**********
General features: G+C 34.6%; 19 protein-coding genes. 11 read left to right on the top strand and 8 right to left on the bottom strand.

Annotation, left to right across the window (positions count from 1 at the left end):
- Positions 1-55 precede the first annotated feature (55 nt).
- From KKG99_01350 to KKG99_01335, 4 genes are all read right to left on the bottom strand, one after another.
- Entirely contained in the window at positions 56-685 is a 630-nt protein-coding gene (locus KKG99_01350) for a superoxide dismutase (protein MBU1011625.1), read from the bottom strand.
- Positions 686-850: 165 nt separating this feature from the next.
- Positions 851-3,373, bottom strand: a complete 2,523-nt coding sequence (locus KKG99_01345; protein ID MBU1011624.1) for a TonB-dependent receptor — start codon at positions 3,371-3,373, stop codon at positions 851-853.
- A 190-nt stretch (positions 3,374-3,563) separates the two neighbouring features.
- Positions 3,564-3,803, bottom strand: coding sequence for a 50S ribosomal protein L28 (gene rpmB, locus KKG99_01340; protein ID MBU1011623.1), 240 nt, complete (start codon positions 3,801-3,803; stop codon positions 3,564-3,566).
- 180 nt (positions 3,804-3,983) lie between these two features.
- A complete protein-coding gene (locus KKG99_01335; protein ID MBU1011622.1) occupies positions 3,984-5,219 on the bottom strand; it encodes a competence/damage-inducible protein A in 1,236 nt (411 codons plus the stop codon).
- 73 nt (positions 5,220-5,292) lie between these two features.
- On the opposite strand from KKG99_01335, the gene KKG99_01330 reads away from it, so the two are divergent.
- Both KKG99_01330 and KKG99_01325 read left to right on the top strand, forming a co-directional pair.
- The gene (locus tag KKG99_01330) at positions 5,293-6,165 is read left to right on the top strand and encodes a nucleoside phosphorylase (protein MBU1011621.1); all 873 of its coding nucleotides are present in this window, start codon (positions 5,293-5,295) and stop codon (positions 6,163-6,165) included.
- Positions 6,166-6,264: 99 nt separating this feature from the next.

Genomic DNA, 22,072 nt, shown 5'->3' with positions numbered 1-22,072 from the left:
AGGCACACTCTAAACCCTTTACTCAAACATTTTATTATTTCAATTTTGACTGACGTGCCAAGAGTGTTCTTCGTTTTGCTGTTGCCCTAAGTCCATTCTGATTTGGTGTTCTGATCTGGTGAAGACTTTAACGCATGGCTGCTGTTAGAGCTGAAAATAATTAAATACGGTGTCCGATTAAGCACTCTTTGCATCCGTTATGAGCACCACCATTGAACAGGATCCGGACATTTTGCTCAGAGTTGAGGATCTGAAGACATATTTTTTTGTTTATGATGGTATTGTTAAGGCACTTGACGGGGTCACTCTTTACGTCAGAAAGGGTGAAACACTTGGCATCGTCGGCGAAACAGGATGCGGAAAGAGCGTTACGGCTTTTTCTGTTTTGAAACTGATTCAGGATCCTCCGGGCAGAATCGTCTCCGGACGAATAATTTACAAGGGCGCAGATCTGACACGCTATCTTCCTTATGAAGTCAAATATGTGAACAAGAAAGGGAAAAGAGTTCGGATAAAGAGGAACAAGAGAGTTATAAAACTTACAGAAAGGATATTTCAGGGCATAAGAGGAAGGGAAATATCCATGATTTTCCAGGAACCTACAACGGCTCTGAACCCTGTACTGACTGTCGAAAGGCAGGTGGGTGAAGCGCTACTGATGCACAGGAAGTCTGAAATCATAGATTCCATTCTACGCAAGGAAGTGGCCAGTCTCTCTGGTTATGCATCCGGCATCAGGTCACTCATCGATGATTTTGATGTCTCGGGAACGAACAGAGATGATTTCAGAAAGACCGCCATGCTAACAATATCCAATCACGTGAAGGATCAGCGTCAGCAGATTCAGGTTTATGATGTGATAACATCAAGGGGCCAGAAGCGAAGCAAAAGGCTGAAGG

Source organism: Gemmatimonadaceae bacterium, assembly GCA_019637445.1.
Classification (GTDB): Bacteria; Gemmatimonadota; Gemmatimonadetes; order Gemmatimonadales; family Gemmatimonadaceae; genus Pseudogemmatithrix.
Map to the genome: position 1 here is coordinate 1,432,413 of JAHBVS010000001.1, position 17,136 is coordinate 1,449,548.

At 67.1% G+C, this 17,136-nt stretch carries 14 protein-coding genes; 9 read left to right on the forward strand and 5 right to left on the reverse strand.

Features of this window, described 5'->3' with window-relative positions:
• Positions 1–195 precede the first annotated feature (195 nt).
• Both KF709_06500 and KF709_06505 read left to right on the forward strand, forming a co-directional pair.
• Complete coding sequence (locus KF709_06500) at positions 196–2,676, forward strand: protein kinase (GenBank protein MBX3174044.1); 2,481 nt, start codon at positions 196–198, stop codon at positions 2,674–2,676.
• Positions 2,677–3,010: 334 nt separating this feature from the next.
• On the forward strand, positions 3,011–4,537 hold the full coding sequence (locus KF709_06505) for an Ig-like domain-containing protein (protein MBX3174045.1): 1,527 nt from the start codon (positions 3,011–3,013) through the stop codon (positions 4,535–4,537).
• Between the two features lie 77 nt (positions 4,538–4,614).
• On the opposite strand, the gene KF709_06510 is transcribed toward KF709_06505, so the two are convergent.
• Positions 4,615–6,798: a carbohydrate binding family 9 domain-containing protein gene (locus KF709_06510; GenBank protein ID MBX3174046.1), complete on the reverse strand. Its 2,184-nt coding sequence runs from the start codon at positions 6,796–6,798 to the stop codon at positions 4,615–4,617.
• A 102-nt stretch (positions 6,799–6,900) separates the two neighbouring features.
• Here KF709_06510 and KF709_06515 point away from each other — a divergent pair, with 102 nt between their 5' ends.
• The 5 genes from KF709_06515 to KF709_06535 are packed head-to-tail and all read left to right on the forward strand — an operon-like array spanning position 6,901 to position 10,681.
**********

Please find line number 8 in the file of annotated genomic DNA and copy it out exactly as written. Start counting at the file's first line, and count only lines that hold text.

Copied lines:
- A 190-nt stretch (positions 3,374-3,563) separates the two neighbouring features.